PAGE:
Flooding, debris and widespread power outages reported in St. Johns County from Hurricane Irma

As Hurricane Irma finished passing through Florida on Monday morning, it was unclear how badly flooding and winds had hit St. Johns County.


Crews were out assessing damage and clearing debris, and they were urging people to stay home and stay off the roads.

“They need to stay where they are,” said St. Augustine Fire Chief Carlos Aviles. “There’s a lot of … power lines down. I mean a lot. It’s pretty widespread. There are a multitude of hazards. We’re doing everything that we can to clear roadways and mitigate those hazards right now.”

The extent of damage was still unclear in St. Johns County.

St. Augustine Mayor Nancy Shaver said Davis Shores, which received heavy flooding during Hurricane Matthew, had been flooded again.

“We know that it is less than last time,” Shaver said.

Also, the city’s water and sewer systems kept their integrity, and water didn’t have to be shut off in St. Augustine, officials said.

A lot of what is happening now is debris removal and search and rescue primarily in the county.

And there were widespread power outages in St. Johns County.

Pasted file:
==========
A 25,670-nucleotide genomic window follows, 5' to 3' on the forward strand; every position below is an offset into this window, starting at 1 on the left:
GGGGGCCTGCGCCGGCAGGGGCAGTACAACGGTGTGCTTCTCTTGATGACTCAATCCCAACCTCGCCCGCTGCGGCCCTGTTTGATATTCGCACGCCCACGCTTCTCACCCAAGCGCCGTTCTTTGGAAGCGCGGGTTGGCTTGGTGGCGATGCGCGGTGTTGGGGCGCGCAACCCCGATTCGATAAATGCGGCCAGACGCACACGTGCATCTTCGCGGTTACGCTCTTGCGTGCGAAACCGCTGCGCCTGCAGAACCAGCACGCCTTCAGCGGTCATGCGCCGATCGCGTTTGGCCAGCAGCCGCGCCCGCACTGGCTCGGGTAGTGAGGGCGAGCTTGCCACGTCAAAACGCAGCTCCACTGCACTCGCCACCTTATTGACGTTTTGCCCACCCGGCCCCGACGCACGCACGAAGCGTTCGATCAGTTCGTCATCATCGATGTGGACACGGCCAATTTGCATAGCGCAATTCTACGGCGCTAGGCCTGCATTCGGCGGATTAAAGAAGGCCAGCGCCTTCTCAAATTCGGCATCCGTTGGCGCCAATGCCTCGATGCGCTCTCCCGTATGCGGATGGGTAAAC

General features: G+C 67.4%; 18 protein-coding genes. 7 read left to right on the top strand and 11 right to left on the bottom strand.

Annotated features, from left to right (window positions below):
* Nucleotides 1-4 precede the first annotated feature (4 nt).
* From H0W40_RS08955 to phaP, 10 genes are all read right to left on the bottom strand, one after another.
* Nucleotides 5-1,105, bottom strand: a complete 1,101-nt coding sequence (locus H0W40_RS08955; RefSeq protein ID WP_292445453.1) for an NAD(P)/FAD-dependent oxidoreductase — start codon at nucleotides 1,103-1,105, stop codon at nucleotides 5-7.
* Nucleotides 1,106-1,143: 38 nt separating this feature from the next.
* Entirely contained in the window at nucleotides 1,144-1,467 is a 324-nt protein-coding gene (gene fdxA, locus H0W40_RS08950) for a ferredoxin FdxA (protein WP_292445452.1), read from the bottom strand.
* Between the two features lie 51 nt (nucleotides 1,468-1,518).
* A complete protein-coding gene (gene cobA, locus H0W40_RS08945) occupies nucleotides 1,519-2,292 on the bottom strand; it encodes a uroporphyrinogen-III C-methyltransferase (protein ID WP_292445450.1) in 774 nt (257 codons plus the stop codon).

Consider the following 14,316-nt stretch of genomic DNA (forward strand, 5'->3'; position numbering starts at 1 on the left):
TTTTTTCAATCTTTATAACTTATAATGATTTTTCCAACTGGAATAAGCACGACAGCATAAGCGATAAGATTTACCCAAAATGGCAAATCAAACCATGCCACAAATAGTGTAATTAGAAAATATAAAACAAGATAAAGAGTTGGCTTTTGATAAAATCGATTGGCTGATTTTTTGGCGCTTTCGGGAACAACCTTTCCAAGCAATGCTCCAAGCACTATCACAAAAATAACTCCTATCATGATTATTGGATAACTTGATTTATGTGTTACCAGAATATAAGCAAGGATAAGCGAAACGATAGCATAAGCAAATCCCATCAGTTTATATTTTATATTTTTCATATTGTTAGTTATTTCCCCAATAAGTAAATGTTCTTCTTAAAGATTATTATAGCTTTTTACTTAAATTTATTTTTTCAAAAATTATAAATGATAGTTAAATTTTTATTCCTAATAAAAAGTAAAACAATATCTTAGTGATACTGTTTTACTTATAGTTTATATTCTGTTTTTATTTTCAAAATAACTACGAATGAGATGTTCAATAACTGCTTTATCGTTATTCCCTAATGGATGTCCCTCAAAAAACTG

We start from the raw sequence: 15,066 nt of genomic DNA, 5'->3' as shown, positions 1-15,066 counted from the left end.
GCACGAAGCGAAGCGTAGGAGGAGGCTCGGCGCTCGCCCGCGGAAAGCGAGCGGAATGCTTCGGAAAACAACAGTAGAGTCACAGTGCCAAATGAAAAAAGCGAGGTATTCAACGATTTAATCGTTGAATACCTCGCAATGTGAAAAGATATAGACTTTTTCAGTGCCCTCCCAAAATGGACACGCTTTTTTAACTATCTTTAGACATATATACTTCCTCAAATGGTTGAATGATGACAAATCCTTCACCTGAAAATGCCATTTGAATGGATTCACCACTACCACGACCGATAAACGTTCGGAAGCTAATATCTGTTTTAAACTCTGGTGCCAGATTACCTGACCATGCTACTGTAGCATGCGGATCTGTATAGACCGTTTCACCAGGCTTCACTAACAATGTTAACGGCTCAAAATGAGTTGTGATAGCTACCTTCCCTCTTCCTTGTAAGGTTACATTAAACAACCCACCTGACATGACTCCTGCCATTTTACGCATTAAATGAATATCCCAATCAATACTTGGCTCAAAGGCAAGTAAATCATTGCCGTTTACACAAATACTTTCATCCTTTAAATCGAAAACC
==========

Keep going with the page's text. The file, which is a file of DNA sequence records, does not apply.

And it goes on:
As of 1 p.m., more than 76,000 Florida Power &Light customers had lost power, and 10,200 had power restored, according to the company’s website. There are 86,800 customers in the county.

“I know …. we’ll be in for a much longer recovery of power [than in Hurricane Matthew],” Shaver said.

Multiple areas around St. Johns County were flooded, but it was too early to tell exactly where, said Jeremy Robshaw, St. Johns County Fire Rescue spokesman.

“We had significant storm surge as a result of Hurricane Irma. … We have significant damage throughout the county,” he said.

As of Monday morning, crews were doing search-and-rescue operations and assessing damage.

The county had responded to multiple 911 calls during the storm, Robshaw said.

St. Johns County Sheriff David Shoar said one person died of what officials think was a heart attack during the storm.

Authorities on Monday were focused on protecting lives and property, Robshaw said.

“We are out there doing what we can to protect and ensure that we prevent loss of life in our community,” he said.

Other severe weather aside from flooding had been reported from Hurricane Irma.

The National Weather Service received a report of a tornado in Vilano Beach, which hadn’t been confirmed as of Monday morning, said Nate McGinnis, meteorologist with the National Weather Service. There was also heavy tree damage off U.S. 1, which might be connected.

Wind gusts of more than 70 mph had been reported near St. Augustine, St. Augustine Beach and at the Northeast Florida Regional Airport, McGinnis said.